I’m honestly not sure how much stock I put into those ghost hunter shows I see on television. While I do believe in the supernatural, the art of creating special effects to simulate horror has been around for centuries. “Paranormal”, the game I’ll be covering today, reminds me of those shows in that you’re a person with a video camera trying to prove that your house is haunted. Before we get started, I’d like to thank Matt Cohen for sending me a free press copy.
The main menu allows you to start a new game and adjust game options. The game doesn’t take that long to play, so there’s no saving or loading your progress. The options menu addresses things like screen resolution, graphic sliders / toggles, and sound. I’m not sure if it was my computer, but I had an issue with the toggle buttons. When clicking on them, I received no indication that they were active or inactive. This can be frustrating if you want to turn off options like anti-aliasing and ambient occlusion to spare your video card a workout. I can’t claim that everyone will have this issue, but I did.
After a brief introduction, you’re allowed to explore your house. You’ll have access to a flashlight, be able to interact with the environment, sprint, crouch, and look/move around. Unlike most video games, you’ll be seeing things through the eyes of a video camera. A battery indicator is displayed in the top right part of the screen, containing a total of four bars when full. Exploring the house depletes the battery, though sleeping in your bed allows the camera to be plugged in and recharged for the next day.
The game pulls its punches in the first day, but things quickly ramp up in the days following. The game advertises that your play experience will be unique each game, and that is partially true. The scares that you experience are the same, but the day or order in which you experience them are randomized. It’s possible that you’ll miss out on a scare or two in one game, only to experience them in the next. After about three playthrus, you’ll start seeing particular occurrences and expect them to play out as they had before.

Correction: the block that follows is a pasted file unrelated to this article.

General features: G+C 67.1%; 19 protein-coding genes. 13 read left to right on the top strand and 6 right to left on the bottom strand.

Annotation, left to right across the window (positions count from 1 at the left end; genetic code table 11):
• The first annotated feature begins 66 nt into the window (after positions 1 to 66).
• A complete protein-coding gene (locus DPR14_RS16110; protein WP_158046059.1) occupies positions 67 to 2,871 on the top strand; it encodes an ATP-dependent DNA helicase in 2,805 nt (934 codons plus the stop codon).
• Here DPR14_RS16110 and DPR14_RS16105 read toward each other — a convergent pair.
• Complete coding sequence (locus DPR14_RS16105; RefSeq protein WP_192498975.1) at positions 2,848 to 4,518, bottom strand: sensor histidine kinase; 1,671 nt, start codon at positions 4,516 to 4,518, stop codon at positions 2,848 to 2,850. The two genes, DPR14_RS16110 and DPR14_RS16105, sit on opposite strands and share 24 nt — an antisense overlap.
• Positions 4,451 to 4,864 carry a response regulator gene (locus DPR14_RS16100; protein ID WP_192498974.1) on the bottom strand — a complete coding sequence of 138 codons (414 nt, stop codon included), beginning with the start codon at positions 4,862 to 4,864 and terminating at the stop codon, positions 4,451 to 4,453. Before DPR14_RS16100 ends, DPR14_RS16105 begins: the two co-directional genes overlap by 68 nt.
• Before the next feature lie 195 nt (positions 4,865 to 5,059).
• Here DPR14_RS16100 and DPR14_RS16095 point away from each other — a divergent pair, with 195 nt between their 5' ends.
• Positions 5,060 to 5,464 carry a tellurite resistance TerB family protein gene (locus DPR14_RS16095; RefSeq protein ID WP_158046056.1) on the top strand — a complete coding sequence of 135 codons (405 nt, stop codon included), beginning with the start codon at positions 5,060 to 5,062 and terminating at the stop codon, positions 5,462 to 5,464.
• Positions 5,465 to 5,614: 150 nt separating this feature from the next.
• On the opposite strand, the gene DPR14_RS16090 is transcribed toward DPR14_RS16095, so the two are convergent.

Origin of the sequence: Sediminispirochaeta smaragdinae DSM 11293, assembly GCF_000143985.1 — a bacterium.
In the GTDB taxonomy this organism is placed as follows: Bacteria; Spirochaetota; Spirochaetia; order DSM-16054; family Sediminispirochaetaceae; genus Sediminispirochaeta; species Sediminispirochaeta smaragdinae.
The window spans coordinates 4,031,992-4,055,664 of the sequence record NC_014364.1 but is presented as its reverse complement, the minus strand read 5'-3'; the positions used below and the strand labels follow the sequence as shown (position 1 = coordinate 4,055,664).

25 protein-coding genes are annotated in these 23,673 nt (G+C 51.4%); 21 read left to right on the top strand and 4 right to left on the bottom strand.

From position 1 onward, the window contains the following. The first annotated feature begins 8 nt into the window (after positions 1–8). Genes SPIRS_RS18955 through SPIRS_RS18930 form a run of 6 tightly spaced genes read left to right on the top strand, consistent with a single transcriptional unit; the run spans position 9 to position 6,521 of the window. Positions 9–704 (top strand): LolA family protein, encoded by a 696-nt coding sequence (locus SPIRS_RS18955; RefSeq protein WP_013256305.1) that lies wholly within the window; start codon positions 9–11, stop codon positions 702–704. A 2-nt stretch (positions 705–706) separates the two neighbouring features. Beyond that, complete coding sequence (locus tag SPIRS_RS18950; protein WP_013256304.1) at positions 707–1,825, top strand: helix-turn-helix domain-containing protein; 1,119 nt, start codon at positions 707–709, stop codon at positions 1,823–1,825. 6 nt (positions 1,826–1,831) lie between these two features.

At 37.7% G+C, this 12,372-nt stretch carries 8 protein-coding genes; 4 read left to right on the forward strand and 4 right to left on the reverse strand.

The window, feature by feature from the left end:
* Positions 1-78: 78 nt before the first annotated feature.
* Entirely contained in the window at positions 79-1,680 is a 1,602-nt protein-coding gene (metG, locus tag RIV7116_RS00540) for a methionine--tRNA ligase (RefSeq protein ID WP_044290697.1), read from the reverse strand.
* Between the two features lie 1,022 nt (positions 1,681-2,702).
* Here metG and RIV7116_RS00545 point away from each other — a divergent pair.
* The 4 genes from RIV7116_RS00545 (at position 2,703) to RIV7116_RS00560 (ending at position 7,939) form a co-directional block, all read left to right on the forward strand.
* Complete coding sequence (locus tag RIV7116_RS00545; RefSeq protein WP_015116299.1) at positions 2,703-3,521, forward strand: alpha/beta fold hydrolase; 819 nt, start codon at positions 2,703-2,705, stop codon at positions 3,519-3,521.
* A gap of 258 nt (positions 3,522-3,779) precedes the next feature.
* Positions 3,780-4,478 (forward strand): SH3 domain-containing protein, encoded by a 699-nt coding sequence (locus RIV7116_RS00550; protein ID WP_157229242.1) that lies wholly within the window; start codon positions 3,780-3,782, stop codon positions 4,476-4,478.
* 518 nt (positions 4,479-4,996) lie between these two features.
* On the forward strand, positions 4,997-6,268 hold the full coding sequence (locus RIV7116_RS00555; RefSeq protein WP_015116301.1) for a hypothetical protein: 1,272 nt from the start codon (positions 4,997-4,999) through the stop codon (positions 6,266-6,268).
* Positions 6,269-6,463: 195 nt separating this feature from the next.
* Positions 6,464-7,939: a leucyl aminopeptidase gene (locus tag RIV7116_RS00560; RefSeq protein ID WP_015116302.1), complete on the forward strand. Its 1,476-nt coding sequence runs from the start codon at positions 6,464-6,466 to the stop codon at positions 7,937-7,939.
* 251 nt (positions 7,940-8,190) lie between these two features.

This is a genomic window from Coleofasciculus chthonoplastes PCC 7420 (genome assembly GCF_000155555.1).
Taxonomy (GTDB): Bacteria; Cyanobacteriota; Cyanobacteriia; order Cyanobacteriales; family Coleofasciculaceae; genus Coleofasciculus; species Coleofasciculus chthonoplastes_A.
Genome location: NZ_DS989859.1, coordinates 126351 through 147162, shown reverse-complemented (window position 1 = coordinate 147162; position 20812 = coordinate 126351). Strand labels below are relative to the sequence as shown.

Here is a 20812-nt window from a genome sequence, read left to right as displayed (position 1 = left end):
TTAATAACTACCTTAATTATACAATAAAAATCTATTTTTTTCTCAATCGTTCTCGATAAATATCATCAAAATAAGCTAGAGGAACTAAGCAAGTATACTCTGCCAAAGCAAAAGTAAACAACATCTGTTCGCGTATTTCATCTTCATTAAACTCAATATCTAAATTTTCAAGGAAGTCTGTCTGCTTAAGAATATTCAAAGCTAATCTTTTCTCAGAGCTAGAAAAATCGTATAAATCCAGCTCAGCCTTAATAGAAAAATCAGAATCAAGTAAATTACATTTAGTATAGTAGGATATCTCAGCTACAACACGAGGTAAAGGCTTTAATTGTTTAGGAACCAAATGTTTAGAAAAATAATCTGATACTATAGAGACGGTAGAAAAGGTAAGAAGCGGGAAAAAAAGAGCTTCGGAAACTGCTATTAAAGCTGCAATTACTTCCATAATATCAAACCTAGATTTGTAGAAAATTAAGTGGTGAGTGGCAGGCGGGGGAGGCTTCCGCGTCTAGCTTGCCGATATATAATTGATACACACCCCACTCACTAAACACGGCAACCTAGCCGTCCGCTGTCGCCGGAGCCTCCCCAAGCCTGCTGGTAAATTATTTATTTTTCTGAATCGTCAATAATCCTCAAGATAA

That’s not to say that they aren’t disturbingly spooky. I don’t want to ruin the any of the gameplay experiences, but there were moments where I jumped and others where I rose an eyebrow, trying to process exactly what I was seeing. There are a few scares that I experienced that served to kill me and end the game, so it is possible to “lose.” I won’t say what they are…I’ll let you figure that out on your own.
Game length is fairly short. I managed to complete the game on my fifth attempt, each one ranging from five to fifteen minutes. Once I beat the game, I tried to do it again to see if I could speed run my way through it. It’s possible to finish the game in under ten minutes if you know what to look for and where to go. Without spoiling what that is, I had an issue interacting with one of the objects in question. For whatever reason, I could only interact with it facing the side of the object instead of its front. It’s difficult to go into specifics without spoiling a major puzzle, but suffice it to say that there are slight issues with pathfinding and getting stuck in the environment. In one instance, I had to force quit after my character became frozen in the middle of a room for three minutes, at which point the battery on my camera went dry.
Overall, I both liked and disliked “Paranormal.” The scares were well thought out and did some pretty unexpected things. I liked the experience of exploring the house and trying to solve the mystery. Unfortunately, once I did, the game lost most of its replayability. You can replay the game in the hopes of experiencing a few scares you haven’t seen before, but beating the game is done the same way each time you play. There’s also the issues I mentioned above regarding the options menu and sometimes unresponsive controls. My video card also complained rather loudly despite all of the graphics settings being turned down. I could overlook all of those things if the game were longer and contained a wider variety of scares. To that end, its full price of $9.99 is asking a bit much for the current length of the game. I feel that $4.99 would be a bit more fair, but that is just my opinion. Still, it’s a refreshing look at the horror genre and worthy of a few playthrus. I’d honestly like to see more of games like this and from what I saw in the game’s ending credits, that very well may be a possibility.
You can learn more about and purchase “Paranormal” by visiting the following websites:
You can help bring the game to Steam by voting for it on its Greenlight page here: